When in Cottage, Look Out For Ghosts!

If you love this content, please share it!

New Year’s Day 1993, 7 am, parish of St. Elizabeth, Jamaica, West Indies

Aerial view of Ocean View Bible Camp, St. Elizabeth, Jamaica
Part of Oceanview Bible Camp, where my family lived in Jamaica for eight years. The two-story house at the far left with the white wall was our home.

I climbed into the gray Nissan fourteen-seater minibus that served as the camp vehicle and our family’s transportation. My itchy Sunday dress stuck to my skin in the warm humid morning air. I peeled it off my legs as I dashed for a window seat at the very back of the bus, reaching it just before my younger brother Philip.

Teen in 90s dress in front of wall in Jamaica.
One of the ridiculous (but completely in style for the 90s!) Sunday dresses I had to wear.

He quickly snagged the window seat on the other side of the bus. We both knew that for the next two hours, the bus would be filled with other hot sweaty bodies.

A window with a view was the only possibility of making the drive slightly less uncomfortable. You might be squashed into a corner, but at least you’d be able to see out the window and open it for fresh air!

Washing the gray camp bus before the Cottage conference.
An old photo of our camp bus being washed (face blurred out for privacy). Look at the red dirt behind the front tire!

Cottage one-day conference

We had only been on the island for a few months when we went to the one-day Bible conference at Cottage.

These conferences were torturous for me as a typical American tomboy. The schedule for the day entailed two to three hours of sitting for prayer, then Bible study, with a few hymns mixed in for variety. The benches were simply constructed out of two by six boards with no cushions at all.

Wooden church pews. Cottage church, like most Jamaican churches, had very basic wooden benches like this.
The floors would be red stained concrete, but this is essentially the kind of furnishings most country churches in Jamaica had. Photo by cottonbro on Pexels.com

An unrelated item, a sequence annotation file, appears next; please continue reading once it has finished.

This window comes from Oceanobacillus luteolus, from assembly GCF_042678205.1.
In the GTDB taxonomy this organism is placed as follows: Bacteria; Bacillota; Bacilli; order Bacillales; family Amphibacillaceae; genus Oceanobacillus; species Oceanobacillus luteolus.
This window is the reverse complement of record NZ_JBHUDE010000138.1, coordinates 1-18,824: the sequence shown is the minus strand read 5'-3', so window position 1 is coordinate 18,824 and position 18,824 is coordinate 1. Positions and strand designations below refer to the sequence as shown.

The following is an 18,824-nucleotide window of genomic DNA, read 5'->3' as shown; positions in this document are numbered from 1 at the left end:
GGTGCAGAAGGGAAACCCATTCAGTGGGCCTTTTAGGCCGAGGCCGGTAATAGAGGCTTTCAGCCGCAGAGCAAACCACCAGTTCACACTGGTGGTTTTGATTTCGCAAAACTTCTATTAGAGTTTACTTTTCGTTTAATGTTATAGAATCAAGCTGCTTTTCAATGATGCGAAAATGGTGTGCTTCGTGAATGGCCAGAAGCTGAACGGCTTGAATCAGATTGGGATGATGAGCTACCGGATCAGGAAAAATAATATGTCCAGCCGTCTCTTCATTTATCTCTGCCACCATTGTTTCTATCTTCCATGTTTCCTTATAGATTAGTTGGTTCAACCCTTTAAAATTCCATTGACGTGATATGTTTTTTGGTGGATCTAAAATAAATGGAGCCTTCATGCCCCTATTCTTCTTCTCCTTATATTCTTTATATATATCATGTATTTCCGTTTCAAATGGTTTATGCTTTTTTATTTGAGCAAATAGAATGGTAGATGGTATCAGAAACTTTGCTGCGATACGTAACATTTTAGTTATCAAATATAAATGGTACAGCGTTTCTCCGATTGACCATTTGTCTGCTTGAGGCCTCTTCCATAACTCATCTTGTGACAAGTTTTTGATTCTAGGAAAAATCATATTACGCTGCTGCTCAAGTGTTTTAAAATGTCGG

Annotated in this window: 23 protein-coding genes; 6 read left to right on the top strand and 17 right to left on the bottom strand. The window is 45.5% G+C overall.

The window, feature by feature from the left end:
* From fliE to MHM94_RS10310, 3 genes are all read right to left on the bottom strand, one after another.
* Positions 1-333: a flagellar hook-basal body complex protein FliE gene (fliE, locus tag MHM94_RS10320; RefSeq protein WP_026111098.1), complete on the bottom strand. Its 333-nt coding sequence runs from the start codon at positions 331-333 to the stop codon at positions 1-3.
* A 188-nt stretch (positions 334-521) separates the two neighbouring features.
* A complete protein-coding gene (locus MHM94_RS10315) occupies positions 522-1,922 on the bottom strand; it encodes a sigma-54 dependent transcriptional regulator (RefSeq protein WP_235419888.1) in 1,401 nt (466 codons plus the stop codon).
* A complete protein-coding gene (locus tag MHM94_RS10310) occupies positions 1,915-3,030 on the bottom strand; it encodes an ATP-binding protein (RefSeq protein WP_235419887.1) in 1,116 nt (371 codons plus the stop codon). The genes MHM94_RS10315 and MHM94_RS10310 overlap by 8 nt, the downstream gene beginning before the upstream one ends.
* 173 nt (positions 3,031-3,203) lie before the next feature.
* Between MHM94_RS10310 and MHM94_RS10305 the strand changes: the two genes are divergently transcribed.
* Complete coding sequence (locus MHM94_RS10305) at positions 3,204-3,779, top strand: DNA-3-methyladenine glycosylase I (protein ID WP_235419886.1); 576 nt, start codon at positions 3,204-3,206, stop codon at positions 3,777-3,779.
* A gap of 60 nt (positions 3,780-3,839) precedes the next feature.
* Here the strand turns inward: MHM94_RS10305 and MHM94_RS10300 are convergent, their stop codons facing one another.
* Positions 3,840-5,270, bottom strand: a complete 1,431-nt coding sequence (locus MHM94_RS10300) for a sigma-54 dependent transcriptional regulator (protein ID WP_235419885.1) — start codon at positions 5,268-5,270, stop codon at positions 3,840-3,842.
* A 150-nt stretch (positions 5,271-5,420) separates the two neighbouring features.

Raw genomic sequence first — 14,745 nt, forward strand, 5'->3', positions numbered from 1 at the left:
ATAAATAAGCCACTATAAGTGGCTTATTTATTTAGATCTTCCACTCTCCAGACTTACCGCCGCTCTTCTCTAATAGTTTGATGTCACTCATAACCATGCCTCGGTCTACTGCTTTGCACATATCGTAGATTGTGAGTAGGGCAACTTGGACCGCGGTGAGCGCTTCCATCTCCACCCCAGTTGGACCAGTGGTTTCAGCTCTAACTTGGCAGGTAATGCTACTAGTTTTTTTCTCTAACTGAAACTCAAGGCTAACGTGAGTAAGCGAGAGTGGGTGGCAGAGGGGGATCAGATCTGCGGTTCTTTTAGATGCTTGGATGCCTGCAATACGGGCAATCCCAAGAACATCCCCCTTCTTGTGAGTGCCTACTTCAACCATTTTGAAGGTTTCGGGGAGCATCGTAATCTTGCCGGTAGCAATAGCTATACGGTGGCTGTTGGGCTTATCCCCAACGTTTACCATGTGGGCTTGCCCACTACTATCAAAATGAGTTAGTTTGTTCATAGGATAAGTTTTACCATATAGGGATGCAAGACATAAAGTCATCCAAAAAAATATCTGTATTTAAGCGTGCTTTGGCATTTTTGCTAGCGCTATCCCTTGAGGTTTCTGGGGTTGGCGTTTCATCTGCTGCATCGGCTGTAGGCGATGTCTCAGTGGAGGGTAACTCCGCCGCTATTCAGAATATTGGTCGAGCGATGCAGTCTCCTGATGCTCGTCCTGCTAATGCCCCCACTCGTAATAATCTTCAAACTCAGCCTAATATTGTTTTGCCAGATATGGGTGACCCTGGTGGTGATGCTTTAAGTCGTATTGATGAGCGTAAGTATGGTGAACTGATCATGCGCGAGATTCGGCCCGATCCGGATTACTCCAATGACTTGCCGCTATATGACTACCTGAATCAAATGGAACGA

The only way the building was cooled was by opening the glass louvered windows to let the breeze through. It was sticky, hot, and uncomfortable, sitting as close to the person next to you as possible to make room for as many people as possible to sit down inside.

A building that could comfortably hold twenty people was usually packed full with closer to eighty or ninety! There were more people sitting outside on benches near windows, trying to listen.

Bible conference food

Jamaican outdoor cooking set up in Cottage
Outdoor cooking for a crowd. Image by office326 from Pixabay

Then lunch would be served; strange food for me, who had grown up with macaroni and cheese, or turkey and mashed potatoes. The local ladies had been cooking all day to prepare for all the guests in attendance.

The mannish water and curried goat, or barbecued chicken with rice and peas were considered a special holiday meal, and were served in paper boxes to each guest at the conference. After lunch, there would be another two hours of preaching and a couple more hymns, then the long, hot drive home.

Barbecue chicken with rice and peas and macaroni salad box lunch. A similar meal would have been served at Bible conference in Cottage, Jamaica.
Barbecued chicken, macaroni salad and rice and peas were served in a white paper box for lunch- this is the same, but with a different box. Photo by Gabre Cameron on Unsplash.

At the church conferences there were no playgrounds, no children’s ministry, not even a ten-minute stretch break. As a missionary kid, I was expected to sit quietly and do my best to pay attention and not make a disturbance.

Sometimes my mom would allow me to take my little sister out for a short walk around the building, because Beth was still too little to sit for so long. That was the only real relief I could look forward to. 

Cottage, Jamaica: Remote and isolated

Cottage was a tiny village in the Cockpit Country** mountains in the middle of Jamaica. Much of the island at that time had no telephones, no television (or only a single channel), and some areas still lacked electricity and running water.

Cottage was remote, a solid two or three hours of driving along roads riddled with potholes, in humidity so thick that you felt you had just stepped out of a hot shower.

Dirt road in Jamaica
The road into Cottage looked like this the last few miles. Photo by Phillip Glickman on Unsplash.

The countryside was lush and green with tropical plants, and the occasional flash of red dirt or white limestone outcrops. We passed banana farms, sugar cane fields, limestone quarries, and the occasional goat or cow grazing alongside the road. 

No tourists here!